It is important to remember that growth had been slowing for five consecutive quarters before 2019-20
Economists love to find trends or anomalies, and the more debatable they are, the better. The latest one doing the rounds is the idea that the anaemic 4 per cent GDP growth in 2019-20 was somehow unexpected, unprecedented, and deviating from the trend, which was of much higher growth.
A working paper by Poonam Gupta and Abhinav Tyagi of the NCAER says 2019-20 was an exception. They say the “deep and anomalous economic slowdown in 2019-20” was anomalous because growth in 2019-20 was a lot slower than in the previous years.
To quote: “Notwithstanding the prevailing alternative narratives, the slowdown in the economy did not permeate to each sector and each activity. It was concentrated primarily in the manufacturing sector. The agriculture sector grew faster than before, and the services sector experienced only a mild deceleration in the latter half of the year. On the demand side, the slowdown was primarily reflected in a sharp contraction in exports and some moderation in consumption. Investments and government expenditures were largely undented.”
“We attribute the slowdown to the following three factors: (i) About a 50 basis points worth of slowdown to the COVID-induced lockdown in the last week of March; (ii) More than 100 basis points worth of slowdown to the collapse in exports, which was both due to a large global slowdown in trade, and due to the fact that India lost out to other countries in maintaining its market share in a slowing market; and (iii) Credit collapse from banks, NBFCs, and HFCs, due to issues related to asset quality and risk aversion, which likely made credit availability an impediment to production, investment, export, and consumption decisions.”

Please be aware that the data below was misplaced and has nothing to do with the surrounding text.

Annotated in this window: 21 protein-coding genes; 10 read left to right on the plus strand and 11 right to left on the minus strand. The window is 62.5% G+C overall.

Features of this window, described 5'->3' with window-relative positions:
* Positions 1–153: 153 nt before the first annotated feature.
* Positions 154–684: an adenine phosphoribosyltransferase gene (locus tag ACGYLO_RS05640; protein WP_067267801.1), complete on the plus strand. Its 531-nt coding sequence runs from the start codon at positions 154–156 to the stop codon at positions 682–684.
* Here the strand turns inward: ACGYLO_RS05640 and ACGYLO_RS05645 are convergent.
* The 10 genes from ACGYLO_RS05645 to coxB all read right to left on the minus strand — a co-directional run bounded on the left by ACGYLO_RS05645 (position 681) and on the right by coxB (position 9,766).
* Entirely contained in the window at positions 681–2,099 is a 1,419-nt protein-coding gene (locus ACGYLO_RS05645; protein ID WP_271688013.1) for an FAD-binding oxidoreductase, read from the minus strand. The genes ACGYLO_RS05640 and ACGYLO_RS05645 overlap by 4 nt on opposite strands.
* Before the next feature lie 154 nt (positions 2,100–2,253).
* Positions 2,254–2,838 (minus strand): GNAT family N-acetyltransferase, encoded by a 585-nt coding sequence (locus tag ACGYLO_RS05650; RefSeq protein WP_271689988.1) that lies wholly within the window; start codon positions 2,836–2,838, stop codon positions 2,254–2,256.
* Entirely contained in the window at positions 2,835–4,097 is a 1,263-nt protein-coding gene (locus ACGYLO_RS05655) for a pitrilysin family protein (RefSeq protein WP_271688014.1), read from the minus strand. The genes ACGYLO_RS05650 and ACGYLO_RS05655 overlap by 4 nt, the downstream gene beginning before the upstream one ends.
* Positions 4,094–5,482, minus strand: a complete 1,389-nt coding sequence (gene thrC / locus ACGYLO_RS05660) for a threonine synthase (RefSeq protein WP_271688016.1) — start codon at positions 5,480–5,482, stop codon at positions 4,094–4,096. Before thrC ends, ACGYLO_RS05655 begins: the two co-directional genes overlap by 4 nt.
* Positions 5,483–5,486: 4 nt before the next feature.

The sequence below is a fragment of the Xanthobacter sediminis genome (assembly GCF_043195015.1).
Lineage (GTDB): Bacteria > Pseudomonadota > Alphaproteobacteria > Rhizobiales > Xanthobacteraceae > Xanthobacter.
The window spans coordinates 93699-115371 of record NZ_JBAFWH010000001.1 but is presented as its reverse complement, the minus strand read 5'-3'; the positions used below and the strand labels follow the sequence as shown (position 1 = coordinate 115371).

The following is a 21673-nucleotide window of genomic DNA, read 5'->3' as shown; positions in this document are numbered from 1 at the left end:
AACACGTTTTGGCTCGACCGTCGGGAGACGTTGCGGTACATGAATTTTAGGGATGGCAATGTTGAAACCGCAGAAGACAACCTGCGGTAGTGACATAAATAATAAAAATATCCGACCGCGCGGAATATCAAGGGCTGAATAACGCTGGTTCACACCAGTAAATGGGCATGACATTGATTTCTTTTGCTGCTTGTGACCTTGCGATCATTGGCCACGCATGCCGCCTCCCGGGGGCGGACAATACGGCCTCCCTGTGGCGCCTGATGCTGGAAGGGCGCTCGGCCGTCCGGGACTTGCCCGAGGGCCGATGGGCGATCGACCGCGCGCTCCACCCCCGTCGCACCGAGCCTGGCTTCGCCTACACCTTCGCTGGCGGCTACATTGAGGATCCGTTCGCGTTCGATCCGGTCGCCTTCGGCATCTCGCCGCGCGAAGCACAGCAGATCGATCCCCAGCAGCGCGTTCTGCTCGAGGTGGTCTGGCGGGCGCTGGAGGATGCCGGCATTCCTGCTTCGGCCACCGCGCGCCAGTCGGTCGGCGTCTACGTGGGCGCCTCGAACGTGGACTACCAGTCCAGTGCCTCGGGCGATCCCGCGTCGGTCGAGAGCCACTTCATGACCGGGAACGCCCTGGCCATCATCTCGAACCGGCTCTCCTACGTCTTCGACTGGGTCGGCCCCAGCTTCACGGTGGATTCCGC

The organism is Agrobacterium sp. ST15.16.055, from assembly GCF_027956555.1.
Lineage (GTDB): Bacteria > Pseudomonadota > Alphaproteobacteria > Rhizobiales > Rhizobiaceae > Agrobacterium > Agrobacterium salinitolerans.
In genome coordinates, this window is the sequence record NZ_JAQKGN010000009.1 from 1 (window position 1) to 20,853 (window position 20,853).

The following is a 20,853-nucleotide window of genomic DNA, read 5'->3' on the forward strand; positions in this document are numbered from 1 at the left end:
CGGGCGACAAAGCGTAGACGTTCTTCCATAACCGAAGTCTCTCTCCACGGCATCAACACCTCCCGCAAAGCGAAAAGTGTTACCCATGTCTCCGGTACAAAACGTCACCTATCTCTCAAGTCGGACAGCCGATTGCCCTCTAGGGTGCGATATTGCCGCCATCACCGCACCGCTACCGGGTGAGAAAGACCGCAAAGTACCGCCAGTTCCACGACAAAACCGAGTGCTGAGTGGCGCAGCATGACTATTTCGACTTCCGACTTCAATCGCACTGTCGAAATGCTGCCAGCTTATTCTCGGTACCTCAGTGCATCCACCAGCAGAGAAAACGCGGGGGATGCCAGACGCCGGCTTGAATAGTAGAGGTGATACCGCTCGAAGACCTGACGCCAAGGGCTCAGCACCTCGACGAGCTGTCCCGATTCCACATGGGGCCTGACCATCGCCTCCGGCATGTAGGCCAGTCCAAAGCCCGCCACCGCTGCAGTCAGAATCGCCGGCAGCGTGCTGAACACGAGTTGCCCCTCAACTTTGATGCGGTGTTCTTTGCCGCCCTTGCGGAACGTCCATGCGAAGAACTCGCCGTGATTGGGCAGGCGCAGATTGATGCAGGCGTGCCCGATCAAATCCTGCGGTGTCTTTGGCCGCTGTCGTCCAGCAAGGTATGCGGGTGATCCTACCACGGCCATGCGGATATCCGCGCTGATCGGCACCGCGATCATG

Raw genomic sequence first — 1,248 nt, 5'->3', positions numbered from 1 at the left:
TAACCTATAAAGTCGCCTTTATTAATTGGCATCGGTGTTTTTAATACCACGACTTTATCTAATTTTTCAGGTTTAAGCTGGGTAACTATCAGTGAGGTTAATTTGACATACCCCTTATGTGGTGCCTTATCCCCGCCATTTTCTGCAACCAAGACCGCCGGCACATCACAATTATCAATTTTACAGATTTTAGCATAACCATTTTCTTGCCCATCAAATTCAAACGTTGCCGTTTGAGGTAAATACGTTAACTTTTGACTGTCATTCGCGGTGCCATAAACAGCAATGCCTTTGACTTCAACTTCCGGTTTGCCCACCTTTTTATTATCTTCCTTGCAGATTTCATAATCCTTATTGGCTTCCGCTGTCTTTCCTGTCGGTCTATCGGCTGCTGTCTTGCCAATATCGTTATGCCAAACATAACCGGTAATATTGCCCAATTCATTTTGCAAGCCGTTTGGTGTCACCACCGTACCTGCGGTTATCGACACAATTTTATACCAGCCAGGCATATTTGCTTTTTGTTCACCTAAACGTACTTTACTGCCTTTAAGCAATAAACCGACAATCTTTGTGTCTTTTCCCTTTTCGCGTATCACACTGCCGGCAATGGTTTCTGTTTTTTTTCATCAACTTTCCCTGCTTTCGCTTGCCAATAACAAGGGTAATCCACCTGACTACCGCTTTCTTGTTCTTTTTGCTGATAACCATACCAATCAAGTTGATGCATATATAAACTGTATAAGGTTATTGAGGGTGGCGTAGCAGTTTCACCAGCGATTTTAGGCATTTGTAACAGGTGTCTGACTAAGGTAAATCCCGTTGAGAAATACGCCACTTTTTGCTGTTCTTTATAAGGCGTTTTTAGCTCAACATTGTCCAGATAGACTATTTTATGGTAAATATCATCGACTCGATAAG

It is important to remember, however, that growth had been slowing for five consecutive quarters before 2019-20, after all, and a series of policy decisions served to make a bad situation worse.
The one major factor that couldn’t entirely be attributed to the government was the 100 basis points worth of slowdown caused by the slowdown in global trade over the year. However, as the NCAER paper itself acknowledges, a part of this
was because India lost market share to other countries in terms of exports.
This was simply because India was not competitive enough which was a policy failure.
Another major reason was the collapse in credit delivery by the entire banking sector—including banks, NBFCs, and even housing finance companies. This had wide-spread knock-on effects, slowing every aspect of the economy: investment, consumption, production, and exports.
The IL&FS collapse led to a sharp fall in NBFC credit, which could have been mitigated had the RBI moved with greater alacrity and had made adequate liquidity provisions.
The third policy decision—not really a failure—was the COVID-induced lockdown in the last week of the 2019-20 financial year. While a complete cessation of all economic activity for just a week wouldn’t have had a major impact on the entire year’s performance, the impact would still have been noteworthy.
My point is this: the slowdown in 2019-20 was neither anomalous nor inexplicable. There are two other major policy measures that also likely had a major impact on the economy.
The first, unsurprisingly, was demonetisation in November 2016 which was exacerbated by the utterly flawed implementation of the Goods and Services Tax the next year. The initial confusion surrounding the new tax system encouraged people to try to circumvent the system by shifting to the informal economy—which was now a lot harder to do because of the new focus on a less-cash economy.
The end result was a precipitous fall in investor and business confidence that still hasn’t properly gone, pandemic notwithstanding.
One final point. The paper ignores the Fallacy of Composition which says that what is true of some of the parts is not necessarily true of the whole.